They moved in 2003 for work reasons — first to a minimalist place in New York City, then to the magical old streets and canals of Amsterdam. They’re still in the Netherlands, but Hatton calls Westport “the most beautiful place I have ever lived.”

The town remained vivid in her mind. Hatton always wanted to set a story here. She began writing a murder mystery, but that genre in a New England setting seemed like a cliche.

One day, rooting around for a more original premise, she recalled the one thing she’d always found strange about Westport: “there are no men there during the day.” Suddenly, she wondered: What if all the men were not just at work in New York?

Then she realized: If the men never came home, the place would still run. Women already maintain the properties, organize the activities and run errands all day long.

They manage many shops, and the small businesses operating out of big homes: freelance consultancies, part-time practices and the like.

Flesh & WiresHatton kept thinking: How would women handle a real crisis? So she added aliens.

Despite their circumstances, the women in Flesh & Wires — who have created an oasis of civilization in Saugatuck — still care about home decoration, gardening, cooking, dancing and clothes. She included those details because she believes that making things beautiful can be a way of “dealing with darkness and difficulties.” How women spend their time is a serious thread throughout the book.

Of course, Hatton has a few laughs too. She turns a nail salon into a military training center. She also enjoys demolishing I-95.

Her book includes the cute little 19th-century cottage that was their old house; Saugatuck Rowing Club and Longshore; Mansion Clam House and Peter’s Bridge Market (both now gone).

The Bridge Street bridge — which may or may not be gone long before the apocalypse — serves as a major checkpoint into town. Downtown has been flooded into oblivion. And Cockenoe Island serves as a prison.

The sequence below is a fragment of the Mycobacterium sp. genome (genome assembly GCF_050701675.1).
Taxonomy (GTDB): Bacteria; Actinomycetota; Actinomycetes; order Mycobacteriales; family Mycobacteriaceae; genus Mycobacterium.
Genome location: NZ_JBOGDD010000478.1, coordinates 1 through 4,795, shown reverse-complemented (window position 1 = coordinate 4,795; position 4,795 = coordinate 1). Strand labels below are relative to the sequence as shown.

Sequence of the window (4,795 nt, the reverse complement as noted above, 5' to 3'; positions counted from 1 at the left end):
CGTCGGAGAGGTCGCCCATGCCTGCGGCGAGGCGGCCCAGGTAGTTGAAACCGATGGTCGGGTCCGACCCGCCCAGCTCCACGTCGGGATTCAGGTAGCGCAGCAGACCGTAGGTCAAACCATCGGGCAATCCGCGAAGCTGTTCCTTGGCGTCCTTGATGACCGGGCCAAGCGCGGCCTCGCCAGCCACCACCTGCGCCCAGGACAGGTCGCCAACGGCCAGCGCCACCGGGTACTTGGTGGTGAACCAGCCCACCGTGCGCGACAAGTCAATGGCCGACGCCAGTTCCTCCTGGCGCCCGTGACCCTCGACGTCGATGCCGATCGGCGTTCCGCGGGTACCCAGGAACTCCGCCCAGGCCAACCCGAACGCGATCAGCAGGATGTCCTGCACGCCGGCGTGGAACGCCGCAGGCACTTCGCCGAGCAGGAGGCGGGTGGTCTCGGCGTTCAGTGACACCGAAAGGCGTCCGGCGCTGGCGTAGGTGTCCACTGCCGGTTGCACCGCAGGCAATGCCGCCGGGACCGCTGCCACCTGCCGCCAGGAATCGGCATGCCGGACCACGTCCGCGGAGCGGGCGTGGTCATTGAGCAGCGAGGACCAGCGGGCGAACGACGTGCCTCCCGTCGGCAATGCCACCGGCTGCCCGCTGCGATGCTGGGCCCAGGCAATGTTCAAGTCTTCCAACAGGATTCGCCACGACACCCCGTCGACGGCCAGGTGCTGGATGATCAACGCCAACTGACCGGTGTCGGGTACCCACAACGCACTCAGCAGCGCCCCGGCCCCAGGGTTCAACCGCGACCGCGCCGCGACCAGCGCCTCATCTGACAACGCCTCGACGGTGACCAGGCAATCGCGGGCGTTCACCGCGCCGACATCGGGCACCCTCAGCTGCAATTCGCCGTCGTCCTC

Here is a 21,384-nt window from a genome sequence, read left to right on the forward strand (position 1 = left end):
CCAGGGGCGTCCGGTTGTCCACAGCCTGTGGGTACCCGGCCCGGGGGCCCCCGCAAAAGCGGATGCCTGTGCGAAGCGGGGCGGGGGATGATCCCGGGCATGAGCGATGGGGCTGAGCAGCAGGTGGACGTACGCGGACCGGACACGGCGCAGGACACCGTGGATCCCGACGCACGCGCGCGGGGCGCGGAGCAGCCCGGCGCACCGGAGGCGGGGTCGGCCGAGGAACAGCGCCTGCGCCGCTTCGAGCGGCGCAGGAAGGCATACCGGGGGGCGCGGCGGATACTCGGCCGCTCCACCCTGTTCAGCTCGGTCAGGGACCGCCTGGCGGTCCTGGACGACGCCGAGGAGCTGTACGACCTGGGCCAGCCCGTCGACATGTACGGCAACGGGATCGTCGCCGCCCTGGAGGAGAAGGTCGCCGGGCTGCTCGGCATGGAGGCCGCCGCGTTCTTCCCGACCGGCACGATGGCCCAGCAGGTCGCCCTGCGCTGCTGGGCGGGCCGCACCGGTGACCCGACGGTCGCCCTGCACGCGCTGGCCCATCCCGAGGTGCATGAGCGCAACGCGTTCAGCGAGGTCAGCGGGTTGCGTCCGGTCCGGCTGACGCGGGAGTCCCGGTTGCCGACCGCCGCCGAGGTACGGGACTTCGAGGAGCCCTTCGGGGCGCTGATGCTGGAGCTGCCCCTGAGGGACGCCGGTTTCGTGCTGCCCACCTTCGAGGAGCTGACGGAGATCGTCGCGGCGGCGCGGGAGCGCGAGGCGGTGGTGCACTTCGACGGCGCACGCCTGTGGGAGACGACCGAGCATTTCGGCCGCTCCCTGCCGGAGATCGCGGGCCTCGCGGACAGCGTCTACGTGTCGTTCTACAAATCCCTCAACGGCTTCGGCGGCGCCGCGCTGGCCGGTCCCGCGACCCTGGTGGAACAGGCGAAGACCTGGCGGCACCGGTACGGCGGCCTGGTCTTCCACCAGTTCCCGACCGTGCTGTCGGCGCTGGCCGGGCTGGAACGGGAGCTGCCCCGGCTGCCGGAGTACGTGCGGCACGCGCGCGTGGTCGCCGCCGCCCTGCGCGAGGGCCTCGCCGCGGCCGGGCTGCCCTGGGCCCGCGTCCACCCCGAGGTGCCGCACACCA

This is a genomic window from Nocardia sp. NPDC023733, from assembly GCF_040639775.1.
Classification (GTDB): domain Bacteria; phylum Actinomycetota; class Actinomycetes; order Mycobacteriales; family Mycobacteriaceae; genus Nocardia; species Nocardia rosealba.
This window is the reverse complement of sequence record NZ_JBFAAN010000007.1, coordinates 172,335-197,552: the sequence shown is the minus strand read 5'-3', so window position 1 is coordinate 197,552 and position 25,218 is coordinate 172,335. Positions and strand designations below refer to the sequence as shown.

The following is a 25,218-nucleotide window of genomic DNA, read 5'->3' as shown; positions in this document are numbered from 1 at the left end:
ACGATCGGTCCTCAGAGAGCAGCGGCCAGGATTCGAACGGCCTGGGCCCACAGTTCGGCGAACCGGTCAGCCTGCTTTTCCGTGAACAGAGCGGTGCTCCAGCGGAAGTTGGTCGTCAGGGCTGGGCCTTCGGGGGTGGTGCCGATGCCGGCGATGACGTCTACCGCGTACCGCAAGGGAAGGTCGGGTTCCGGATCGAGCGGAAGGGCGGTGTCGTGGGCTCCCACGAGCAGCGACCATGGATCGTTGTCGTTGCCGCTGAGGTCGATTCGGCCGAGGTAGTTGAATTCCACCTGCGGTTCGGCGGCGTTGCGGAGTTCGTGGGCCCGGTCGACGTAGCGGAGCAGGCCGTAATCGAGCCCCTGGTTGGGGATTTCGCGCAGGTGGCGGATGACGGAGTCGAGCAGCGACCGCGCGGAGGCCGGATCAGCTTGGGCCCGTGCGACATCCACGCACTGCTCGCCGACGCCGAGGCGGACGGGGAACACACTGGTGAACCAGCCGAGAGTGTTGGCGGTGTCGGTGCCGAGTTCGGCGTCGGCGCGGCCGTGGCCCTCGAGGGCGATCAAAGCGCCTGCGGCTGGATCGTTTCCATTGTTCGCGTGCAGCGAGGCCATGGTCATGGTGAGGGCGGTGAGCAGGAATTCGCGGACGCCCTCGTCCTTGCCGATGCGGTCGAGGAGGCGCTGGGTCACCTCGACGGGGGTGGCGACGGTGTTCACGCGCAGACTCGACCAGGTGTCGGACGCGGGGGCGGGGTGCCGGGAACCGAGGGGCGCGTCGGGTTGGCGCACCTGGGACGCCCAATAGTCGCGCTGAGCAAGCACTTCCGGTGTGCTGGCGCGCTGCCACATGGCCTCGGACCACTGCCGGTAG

The Bridge Street bridge: While Westporters debate its future, Jackie Hatton turns it into a post-apocalyptic checkpoint into and out of Saugatuck.

The Bridge Street bridge: While Westporters debate its future, Jackie Hatton turns it into a post-apocalyptic checkpoint.

“I’m interested to hear if Westporters find post-apocalyptic Saugatuck beautiful or horrific,” she says. “I love the new park I created, but I hate the idea of living in fear behind fortified walls.”

So what’s next, in the pre-apocalyptic real world?

“My great fantasy is that Hollywood buys the movie rights to Flesh & Wires,” Hatton says. “And then pays me to spend the summer on location in my favorite place in the world.”

More realistically, she hopes that promotional activities bring her back to Westport soon.

“There’s a margarita waiting for me at Viva’s,” she notes. “And a bar stool at Dunville’s with my name on it.”

(Click on www.jackiehatton.net to learn more about the author and her book — including a feature on how she uses Westport settings.)

Gloria Drifts Away

For years, “Gloria” was a glorious sight.

Alan Sterling built the wooden oyster boat himself. He named it after an old girlfriend, and took it oystering on 150 acres of beds, between Compo Beach and Cockenoe Island. It was a tough job, but Alan — a Staples grad — loved it from the day he began, in 1964.

Alan moored Gloria in Gray’s Creek, between Compo Beach Road and the Longshore exit. Some winters, he lived on the boat. It was cold — but it was home.

On July 4, 2014, Alan died of a massive heart attack.

Since then, Gloria has just kind of drifted. She was Alan’s baby, and now he’s gone.

The other day, “06880” reader Bruce McFadden spotted Gloria abandoned, on the Gray’s Creek shore.

Gloria, on the Gray's Creek shore. (Photo/Bruce McFadden)

Gloria, on the Gray’s Creek shore. (Photo/Bruce McFadden)

He wonders if anyone has plans for the boat. The Honda outboard has value. Perhaps, he says, funds from its sale could be used to place a plaque or bench at Longshore’s E.R. Strait Marina, honoring one of Westport’s last commercial fishermen.

Drive It!

The Longshore golf course looks great these days.

Making it even better: new signage.

Longshore signage

All that’s needed now: Something to make your golf game look as sharp as the signs.

(Hat tip and photo: Kaye Leong)